What are the three types of messages and how can they be used effectively in business communications?
Messages often go beyond mere semantics. In a single message, we let on more information than we know. This information includes details about ourselves, the receiver of the message, and the relationship between us. We also show how much the receiver means to us and the extent of familiarity between us.
What are the 3 types of messages in communication?
Understanding the deeper meaning of messages lies in discussing the three types of messages – primary, secondary, and auxiliary.
We have a lot of control over how we pass our primary message. A primary message is intentional and can be verbal or non-verbal. The words we choose to say and how we say them constitute our primary message.
For example, you may say, “give me the book” to a friend. This is your primary message. It’s short, direct, and simple enough for easy understanding.
Here, we have little control. A secondary message is unintentional and can be verbal or non-verbal. Others around may make negative or positive deductions from your intentional message. This can be based on dress, physical qualities, age, gender, or race.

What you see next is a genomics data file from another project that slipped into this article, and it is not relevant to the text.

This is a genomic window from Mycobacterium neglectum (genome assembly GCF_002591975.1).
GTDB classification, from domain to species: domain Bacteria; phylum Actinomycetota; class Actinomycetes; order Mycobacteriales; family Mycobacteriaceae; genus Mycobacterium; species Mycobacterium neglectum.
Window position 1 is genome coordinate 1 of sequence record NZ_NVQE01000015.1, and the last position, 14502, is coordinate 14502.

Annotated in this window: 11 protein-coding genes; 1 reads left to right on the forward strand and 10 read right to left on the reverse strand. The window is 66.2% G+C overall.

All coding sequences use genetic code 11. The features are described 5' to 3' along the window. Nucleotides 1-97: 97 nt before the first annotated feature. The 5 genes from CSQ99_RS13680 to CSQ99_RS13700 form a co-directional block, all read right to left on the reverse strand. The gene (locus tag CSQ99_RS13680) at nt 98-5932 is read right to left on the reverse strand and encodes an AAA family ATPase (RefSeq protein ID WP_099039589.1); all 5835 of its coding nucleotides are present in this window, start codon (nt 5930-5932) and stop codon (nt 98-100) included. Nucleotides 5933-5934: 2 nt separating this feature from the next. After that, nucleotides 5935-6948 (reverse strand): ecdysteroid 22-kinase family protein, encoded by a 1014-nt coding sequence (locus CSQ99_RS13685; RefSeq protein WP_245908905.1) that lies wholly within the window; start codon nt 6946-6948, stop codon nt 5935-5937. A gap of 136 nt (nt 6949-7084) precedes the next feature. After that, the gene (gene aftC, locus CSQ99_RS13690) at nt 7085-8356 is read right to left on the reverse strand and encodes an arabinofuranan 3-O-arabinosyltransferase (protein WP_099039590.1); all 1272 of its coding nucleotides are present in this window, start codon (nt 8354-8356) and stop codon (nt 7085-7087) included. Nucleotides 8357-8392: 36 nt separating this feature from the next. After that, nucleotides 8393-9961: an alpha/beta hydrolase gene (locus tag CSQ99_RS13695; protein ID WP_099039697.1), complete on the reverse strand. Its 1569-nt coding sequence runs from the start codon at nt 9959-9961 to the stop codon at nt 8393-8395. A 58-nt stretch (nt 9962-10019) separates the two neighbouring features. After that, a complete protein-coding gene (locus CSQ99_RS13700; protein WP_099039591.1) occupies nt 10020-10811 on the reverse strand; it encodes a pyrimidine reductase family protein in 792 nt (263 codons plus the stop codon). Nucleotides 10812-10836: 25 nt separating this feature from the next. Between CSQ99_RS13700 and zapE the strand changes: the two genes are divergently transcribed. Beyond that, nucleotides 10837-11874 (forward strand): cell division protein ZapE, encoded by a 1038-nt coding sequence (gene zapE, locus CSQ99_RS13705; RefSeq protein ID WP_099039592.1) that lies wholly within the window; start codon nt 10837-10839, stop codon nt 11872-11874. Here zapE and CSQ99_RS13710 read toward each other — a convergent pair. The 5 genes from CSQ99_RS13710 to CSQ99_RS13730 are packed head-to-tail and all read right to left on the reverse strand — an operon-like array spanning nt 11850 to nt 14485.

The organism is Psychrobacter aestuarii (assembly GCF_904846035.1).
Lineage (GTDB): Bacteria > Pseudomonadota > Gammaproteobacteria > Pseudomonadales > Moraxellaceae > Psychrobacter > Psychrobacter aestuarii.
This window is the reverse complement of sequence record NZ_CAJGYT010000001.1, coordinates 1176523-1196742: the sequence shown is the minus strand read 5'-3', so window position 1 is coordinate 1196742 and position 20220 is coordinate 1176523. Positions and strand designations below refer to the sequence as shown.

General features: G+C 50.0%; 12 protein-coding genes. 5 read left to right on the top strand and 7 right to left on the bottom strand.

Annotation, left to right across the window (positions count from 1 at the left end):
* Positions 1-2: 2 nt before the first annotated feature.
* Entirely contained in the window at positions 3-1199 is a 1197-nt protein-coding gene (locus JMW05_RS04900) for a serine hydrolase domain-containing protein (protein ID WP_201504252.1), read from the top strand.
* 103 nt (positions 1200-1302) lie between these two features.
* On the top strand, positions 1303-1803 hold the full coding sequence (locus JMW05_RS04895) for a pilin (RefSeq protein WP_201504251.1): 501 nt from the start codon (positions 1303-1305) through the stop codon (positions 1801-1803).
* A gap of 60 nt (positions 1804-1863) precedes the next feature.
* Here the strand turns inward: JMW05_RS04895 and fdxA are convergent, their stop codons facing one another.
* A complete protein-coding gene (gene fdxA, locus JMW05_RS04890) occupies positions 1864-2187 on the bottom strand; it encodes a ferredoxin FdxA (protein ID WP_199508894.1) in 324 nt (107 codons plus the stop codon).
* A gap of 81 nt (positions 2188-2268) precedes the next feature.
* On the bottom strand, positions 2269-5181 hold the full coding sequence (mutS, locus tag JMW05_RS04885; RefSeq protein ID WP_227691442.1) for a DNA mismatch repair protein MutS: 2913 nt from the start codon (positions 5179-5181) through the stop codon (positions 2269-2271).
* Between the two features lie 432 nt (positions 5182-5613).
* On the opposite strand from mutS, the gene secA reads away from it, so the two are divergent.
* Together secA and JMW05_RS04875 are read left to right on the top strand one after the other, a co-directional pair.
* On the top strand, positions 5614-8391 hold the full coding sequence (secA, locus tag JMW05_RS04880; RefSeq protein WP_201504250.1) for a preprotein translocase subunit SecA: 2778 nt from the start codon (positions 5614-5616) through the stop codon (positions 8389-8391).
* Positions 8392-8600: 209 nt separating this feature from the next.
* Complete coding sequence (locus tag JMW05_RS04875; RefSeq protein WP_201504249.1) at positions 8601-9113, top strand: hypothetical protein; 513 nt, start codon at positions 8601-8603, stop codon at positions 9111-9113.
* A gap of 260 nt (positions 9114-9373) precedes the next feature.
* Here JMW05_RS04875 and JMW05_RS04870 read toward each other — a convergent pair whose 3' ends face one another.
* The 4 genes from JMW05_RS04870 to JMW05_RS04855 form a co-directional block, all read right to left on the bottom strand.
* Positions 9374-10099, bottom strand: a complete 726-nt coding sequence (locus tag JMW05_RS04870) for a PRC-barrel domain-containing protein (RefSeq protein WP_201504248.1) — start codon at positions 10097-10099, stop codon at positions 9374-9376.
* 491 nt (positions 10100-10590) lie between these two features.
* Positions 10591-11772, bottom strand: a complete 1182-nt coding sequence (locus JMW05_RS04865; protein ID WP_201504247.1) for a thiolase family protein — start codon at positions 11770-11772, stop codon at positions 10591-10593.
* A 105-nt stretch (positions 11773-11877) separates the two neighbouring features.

After you say, “give me the book,” your friend may get a message from an inscription on your tee shirt referring to your alma mater.
Here, we refer to the intentional and unintentional ways we communicate the primary message. For example, our posture, gestures, and speed while passing our message can influence how the receiver interprets it.
After saying, “give me the book,” do you turn to your friend and stretch your hands towards them? Do you keep reading the one in your hands? Do you get up and walk over to pick up the book yourself? Your auxiliary message could be, “I need that book right now!”. It could also be, “I don’t need it urgently but I want to have it with me.”
How can they be used effectively in business communications?
Effective business communication requires a clear understanding of the purpose and audience of each message. Informative messages should be clear, concise, and tailored to the audience. Persuasive messages should be structured logically and presented compellingly, and goodwill messages should be warm, sincere, and personalized. By using these types of messages effectively, businesses can enhance their relationships with stakeholders and achieve their communication goals.
Check the following reference articles to learn more about the types of messages in communication
1. Ecampusontario.pressbooks.pub. 2020. Messages. (URL)
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